months to help deal with the fallout.
The school has, however, hired PulsePoint Group in
Austin, Texas, to help formulate its "vision" for the future,
according to Ms. Hall.
Lions' Share: Cost
Breakdown of Scandal's $46M Price Tag
Penn State's Board of Trustees spent
$5.4 million on "communications," "consulting" and "legal services"
through Dec. 31, 2012, according to the university's special
website. Among agencies listed are: Edelman
, TAI Group and Kekst & Co.
, all in New York, and Domus
in Philadelphia. (Ketchum and Domus said they are no longer working
with Penn State.)
NCAA Fine/Freeh Report: The biggest chunk, $12
million, went to paying the first installment of the five-year $60
million NCAA fine. The second-largest, $8.2 million, went to former
FBI Director Louis Freeh's law firm, Freeh Sporkin & Sullivan. To try to
protect Penn State's squeaky-clean image, the Freeh Report
concluded that Mr. Paterno and three key administrators "failed to
protect against a child sexual predator harming children for over a
Advertising/sponsorships: Penn State Associate
Athletic Director Greg Myford said it's hard to specify how much
advertising/sponsorship support Penn State lost due to Jerry
Sandusky or other factors, such as the economic recession. But Jim
Andrews of IEG estimated 2012 losses as "north of $1 million."
Licensing: The school typically collects $3.5
million in royalties from annual sales of licensed merchandise,
according to Mr. Myford. Those royalties fell 20% from the first
quarter of 2012 through the first quarter of 2013, he said. That
would amount to around $700,000.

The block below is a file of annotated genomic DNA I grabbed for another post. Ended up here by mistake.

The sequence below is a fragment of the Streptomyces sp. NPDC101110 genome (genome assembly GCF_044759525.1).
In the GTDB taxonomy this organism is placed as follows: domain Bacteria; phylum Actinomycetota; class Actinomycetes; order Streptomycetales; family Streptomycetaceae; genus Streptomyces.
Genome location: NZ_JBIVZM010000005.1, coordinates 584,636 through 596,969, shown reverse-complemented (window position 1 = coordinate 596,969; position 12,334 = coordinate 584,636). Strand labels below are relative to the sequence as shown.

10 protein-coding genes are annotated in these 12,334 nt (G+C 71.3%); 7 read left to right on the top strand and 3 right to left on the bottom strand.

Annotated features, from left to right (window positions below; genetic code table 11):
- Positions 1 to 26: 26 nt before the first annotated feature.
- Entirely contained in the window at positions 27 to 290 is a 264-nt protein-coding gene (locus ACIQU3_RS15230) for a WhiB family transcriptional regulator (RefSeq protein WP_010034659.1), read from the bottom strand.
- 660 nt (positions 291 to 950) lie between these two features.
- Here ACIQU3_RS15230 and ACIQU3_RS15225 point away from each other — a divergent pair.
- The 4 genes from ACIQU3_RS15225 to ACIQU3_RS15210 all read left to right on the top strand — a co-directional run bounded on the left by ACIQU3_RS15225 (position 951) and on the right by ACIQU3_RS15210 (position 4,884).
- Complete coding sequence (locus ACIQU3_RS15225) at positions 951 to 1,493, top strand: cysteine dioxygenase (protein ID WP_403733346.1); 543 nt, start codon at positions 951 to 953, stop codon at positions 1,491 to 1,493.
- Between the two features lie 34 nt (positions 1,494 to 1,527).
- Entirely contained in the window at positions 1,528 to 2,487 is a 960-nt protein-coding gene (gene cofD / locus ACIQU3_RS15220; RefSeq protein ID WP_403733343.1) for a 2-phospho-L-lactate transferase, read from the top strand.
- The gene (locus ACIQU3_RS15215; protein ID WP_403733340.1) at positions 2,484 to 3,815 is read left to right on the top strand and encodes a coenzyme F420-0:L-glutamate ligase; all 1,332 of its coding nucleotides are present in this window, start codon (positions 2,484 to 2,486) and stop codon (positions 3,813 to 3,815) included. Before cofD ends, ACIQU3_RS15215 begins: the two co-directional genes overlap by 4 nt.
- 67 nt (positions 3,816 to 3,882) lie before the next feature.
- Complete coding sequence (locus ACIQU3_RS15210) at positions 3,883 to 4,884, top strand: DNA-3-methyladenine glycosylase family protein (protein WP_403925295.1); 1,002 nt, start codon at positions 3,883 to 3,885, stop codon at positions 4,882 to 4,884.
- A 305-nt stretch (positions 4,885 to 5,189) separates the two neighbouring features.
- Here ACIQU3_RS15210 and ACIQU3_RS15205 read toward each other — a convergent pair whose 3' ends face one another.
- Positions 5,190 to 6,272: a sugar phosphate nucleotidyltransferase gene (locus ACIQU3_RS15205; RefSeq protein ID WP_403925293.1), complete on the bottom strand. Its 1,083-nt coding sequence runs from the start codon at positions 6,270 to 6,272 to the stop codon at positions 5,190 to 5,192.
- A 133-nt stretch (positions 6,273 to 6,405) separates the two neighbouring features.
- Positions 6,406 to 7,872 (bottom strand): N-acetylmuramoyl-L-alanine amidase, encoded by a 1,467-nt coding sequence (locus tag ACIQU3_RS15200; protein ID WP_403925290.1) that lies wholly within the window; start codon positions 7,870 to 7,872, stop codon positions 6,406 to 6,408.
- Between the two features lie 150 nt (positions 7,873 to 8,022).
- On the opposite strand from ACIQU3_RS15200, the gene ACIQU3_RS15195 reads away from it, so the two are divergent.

Penn State Donations
Rose While Enrollment Stayed Flat
The fallout from the Jerry Sandusky child-molestation scandal did
not send students fleeing to other schools or cause alumni
donations to dry up.
Average football-game attendance fell during the 2012 season.
But student enrollment remained steady, both overall and at the
main University Park campus in Happy Valley. Donations went up as
alumni rallied around their alma mater.
Penn State's average football attendance dropped 4.6% to 96,730
in 2012 vs. 101,427 the
year before. That was the fifth-straight year of falling
attendance, so it probably had as much to do with the economic
recession as disgust over Mr. Sandusky.
Yes, the Nittany Lions football program lost some blue-chip
football prospects. But the university's total student enrollment
stayed flat at 96,562 in 2012 vs. 96,519 in 2011, according to an
annual snapshot taken during the fall semester. That was helped by
a 16% growth of students signing up for online courses. Enrollment
at University Park rose slightly to 45,351 from 45,194.
With the school in crisis mode, Penn State received $208 million
in donations for the fiscal year ending July 2012, the
second-highest amount ever. Membership in the Penn State Alumni
Association (which bills itself as the world's largest), grew 2.4%
to 169,209 for the year ending June 30, 2012, according to
Executive Director Roger L. Williams.